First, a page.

I think the general inspiration for this one is pretty obvious. There have long been unpaid internships in various fields, but there has been an explosion of them, and other unpaid work, of late.
“Exposure” is the coin offered especially to people who work in the various arts. I say “coin” but we all know how much exposure is really worth: pretty much zero. It’s a lottery ticket, basically — hey, write for HuffPo (yes, I mean to pick on them because they sure as hell pull down enough profit to pay contributors, though they are far from the only offenders) for nothing, and maybe someone will offer you a paying job! Maybe someone will start buying your work because they saw your name here!
And there is a pretty big population of people who just love to say, “just get a better job, you bum.” Well, that’s an easy thing to say, isn’t it? It spares the speaker from thinking, and erects a nice barrier of ignorance and not-giving-a-shit to shield them from having to consider that someone trying to make a living from the arts is an entrepreneur — something that type generally loves as long as it’s in a profession that’s respectable in their eyes, like building houses for them, fixing their cars, cooking their food, or cleaning their toilets.
But art, their thinking goes, is worthless bullshit. Some folks who should know better, like Arianna Huffington, think the same so long as the art — creative nonfiction, in the case of the website she built up and sold off for hundreds of millions of dollars — profits them instead of the creator.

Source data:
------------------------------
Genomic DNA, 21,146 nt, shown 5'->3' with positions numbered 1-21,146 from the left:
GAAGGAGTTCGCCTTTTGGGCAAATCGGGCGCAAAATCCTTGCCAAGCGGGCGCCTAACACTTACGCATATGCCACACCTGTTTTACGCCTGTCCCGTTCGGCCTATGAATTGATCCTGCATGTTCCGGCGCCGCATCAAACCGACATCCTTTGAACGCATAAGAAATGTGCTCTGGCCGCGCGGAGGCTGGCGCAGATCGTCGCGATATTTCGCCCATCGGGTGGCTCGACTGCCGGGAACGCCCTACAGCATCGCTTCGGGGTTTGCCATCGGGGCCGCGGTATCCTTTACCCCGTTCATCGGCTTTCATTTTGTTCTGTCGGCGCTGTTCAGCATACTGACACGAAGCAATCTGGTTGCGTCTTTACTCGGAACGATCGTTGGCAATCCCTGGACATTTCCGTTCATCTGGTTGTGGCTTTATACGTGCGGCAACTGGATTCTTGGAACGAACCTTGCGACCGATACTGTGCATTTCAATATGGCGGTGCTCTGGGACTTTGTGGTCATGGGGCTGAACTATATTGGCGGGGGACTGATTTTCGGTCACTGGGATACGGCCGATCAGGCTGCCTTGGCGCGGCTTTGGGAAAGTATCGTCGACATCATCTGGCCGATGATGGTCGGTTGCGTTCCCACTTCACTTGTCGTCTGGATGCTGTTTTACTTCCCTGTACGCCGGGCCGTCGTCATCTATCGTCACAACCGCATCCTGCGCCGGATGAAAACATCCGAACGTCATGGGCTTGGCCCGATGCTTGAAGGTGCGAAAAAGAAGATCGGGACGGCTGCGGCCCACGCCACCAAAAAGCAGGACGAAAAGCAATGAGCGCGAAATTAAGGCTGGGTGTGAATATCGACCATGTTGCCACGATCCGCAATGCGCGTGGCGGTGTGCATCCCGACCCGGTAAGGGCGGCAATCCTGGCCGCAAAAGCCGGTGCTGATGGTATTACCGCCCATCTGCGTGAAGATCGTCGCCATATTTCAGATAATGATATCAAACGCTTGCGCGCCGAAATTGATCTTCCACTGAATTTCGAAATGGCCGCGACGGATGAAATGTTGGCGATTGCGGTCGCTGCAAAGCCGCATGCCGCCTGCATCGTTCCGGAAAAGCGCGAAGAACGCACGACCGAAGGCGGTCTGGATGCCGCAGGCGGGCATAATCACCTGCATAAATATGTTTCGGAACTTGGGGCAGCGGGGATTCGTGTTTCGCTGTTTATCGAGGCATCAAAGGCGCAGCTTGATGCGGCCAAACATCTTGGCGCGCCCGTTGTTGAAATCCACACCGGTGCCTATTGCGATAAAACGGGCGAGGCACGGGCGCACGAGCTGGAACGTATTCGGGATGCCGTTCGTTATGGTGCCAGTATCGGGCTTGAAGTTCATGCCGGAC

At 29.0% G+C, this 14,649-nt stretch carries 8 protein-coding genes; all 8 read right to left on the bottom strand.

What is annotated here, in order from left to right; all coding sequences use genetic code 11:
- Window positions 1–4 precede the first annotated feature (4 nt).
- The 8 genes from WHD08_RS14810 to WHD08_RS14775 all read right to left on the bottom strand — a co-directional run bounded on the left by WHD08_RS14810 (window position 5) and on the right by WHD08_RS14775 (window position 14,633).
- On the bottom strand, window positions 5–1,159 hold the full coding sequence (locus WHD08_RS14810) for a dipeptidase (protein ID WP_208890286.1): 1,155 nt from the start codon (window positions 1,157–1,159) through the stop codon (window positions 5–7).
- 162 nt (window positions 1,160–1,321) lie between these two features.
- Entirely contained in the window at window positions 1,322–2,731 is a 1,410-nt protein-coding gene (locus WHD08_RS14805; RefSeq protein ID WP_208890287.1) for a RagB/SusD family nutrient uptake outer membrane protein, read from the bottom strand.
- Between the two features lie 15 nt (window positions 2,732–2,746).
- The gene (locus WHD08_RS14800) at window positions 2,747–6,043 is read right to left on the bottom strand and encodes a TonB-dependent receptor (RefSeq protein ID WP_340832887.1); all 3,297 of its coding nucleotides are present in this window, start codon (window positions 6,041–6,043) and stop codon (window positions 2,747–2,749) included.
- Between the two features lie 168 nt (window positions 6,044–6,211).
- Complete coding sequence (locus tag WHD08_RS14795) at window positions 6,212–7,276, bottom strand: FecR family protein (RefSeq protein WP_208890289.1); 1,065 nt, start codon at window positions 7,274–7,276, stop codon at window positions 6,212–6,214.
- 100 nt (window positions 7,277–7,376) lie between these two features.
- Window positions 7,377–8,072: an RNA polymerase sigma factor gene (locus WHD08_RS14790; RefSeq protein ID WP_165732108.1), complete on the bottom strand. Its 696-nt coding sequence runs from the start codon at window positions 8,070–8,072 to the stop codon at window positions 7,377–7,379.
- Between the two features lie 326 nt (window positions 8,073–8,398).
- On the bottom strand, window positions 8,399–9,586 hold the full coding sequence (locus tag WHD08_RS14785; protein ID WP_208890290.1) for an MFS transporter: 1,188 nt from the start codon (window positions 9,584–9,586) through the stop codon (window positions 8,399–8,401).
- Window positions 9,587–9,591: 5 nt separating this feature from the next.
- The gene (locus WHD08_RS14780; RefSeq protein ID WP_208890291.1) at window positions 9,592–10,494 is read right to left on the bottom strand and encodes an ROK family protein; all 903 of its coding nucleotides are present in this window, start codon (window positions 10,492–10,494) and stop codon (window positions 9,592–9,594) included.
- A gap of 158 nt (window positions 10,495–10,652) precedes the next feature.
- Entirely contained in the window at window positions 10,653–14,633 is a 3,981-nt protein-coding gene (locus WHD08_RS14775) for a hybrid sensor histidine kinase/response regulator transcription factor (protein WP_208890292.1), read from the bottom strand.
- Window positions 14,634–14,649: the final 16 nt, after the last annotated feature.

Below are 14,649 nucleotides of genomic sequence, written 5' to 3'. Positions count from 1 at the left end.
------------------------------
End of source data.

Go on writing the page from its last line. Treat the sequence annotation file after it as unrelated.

That kind of dismissive and self-absorbed thinking, my friends, is the real bullshit, and it only makes it harder to become financially self-supporting as a writer or website developer or a maker of fine webcomics or videos or podcasts or whatever your creative poison is.
(Also, a coda: sometimes it’s damned hard to “get a better job,” too. Unemployment, at least in the US, is pretty damn low. But more of that employment than ever is either part-time, sans benefits, part of the app-contractor economy (think Uber and Lyft) that skirts labor laws including minimum wage, or part of the wage structure that has been losing ground to inflation pretty much every year since somewhere in the 1970s. It’s not going to get any better, either. Not only are unpaid internships and exposure markets (sounds like a sex crime, doesn’t it? But it’s not… quite) growing, but automation hasn’t even gotten properly started yet. There’s a lot of talk about it, and a lot of disagreement over just how many jobs it will ultimately take out of circulation, but look for the impact to be large over the next two or three decades. The number of “better jobs” is shrinking, and it will only shrink faster in the near future.)